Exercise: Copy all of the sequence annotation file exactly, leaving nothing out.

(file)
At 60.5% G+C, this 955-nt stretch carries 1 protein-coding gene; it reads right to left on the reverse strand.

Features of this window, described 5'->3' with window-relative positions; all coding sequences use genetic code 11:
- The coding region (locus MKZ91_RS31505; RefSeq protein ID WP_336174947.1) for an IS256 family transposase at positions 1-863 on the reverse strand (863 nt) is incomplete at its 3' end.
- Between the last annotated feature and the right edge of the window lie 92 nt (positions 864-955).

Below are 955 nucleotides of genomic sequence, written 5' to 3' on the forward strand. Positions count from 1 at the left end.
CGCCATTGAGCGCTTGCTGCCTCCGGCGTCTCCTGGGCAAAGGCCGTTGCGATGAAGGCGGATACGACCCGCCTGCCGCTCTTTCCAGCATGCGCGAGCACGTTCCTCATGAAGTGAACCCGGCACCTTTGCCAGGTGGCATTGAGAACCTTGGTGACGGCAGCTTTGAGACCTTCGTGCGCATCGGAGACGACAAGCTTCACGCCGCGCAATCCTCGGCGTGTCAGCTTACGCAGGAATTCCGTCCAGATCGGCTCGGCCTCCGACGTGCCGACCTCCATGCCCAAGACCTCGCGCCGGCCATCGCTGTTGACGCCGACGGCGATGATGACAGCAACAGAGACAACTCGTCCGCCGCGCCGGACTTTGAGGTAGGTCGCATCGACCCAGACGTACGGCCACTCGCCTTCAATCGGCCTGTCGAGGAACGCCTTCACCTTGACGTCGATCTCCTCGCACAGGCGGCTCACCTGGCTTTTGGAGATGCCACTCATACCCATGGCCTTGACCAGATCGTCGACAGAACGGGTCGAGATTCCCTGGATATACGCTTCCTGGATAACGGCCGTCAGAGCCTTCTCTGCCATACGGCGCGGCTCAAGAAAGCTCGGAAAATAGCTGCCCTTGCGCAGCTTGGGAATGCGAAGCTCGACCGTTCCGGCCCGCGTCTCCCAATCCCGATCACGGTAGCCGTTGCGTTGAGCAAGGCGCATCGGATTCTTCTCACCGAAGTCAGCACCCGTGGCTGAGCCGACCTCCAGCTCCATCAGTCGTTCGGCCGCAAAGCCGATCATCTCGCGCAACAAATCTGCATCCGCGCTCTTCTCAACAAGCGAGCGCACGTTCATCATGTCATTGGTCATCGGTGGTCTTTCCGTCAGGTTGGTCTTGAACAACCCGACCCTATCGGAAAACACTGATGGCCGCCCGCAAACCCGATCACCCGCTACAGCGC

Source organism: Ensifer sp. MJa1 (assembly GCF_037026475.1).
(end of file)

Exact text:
At 60.5% G+C, this 955-nt stretch carries 1 protein-coding gene; it reads right to left on the reverse strand.

Features of this window, described 5'->3' with window-relative positions; all coding sequences use genetic code 11:
- The coding region (locus MKZ91_RS31505; RefSeq protein ID WP_336174947.1) for an IS256 family transposase at positions 1-863 on the reverse strand (863 nt) is incomplete at its 3' end.
- Between the last annotated feature and the right edge of the window lie 92 nt (positions 864-955).

Below are 955 nucleotides of genomic sequence, written 5' to 3' on the forward strand. Positions count from 1 at the left end.
CGCCATTGAGCGCTTGCTGCCTCCGGCGTCTCCTGGGCAAAGGCCGTTGCGATGAAGGCGGATACGACCCGCCTGCCGCTCTTTCCAGCATGCGCGAGCACGTTCCTCATGAAGTGAACCCGGCACCTTTGCCAGGTGGCATTGAGAACCTTGGTGACGGCAGCTTTGAGACCTTCGTGCGCATCGGAGACGACAAGCTTCACGCCGCGCAATCCTCGGCGTGTCAGCTTACGCAGGAATTCCGTCCAGATCGGCTCGGCCTCCGACGTGCCGACCTCCATGCCCAAGACCTCGCGCCGGCCATCGCTGTTGACGCCGACGGCGATGATGACAGCAACAGAGACAACTCGTCCGCCGCGCCGGACTTTGAGGTAGGTCGCATCGACCCAGACGTACGGCCACTCGCCTTCAATCGGCCTGTCGAGGAACGCCTTCACCTTGACGTCGATCTCCTCGCACAGGCGGCTCACCTGGCTTTTGGAGATGCCACTCATACCCATGGCCTTGACCAGATCGTCGACAGAACGGGTCGAGATTCCCTGGATATACGCTTCCTGGATAACGGCCGTCAGAGCCTTCTCTGCCATACGGCGCGGCTCAAGAAAGCTCGGAAAATAGCTGCCCTTGCGCAGCTTGGGAATGCGAAGCTCGACCGTTCCGGCCCGCGTCTCCCAATCCCGATCACGGTAGCCGTTGCGTTGAGCAAGGCGCATCGGATTCTTCTCACCGAAGTCAGCACCCGTGGCTGAGCCGACCTCCAGCTCCATCAGTCGTTCGGCCGCAAAGCCGATCATCTCGCGCAACAAATCTGCATCCGCGCTCTTCTCAACAAGCGAGCGCACGTTCATCATGTCATTGGTCATCGGTGGTCTTTCCGTCAGGTTGGTCTTGAACAACCCGACCCTATCGGAAAACACTGATGGCCGCCCGCAAACCCGATCACCCGCTACAGCGC

Source organism: Ensifer sp. MJa1 (assembly GCF_037026475.1).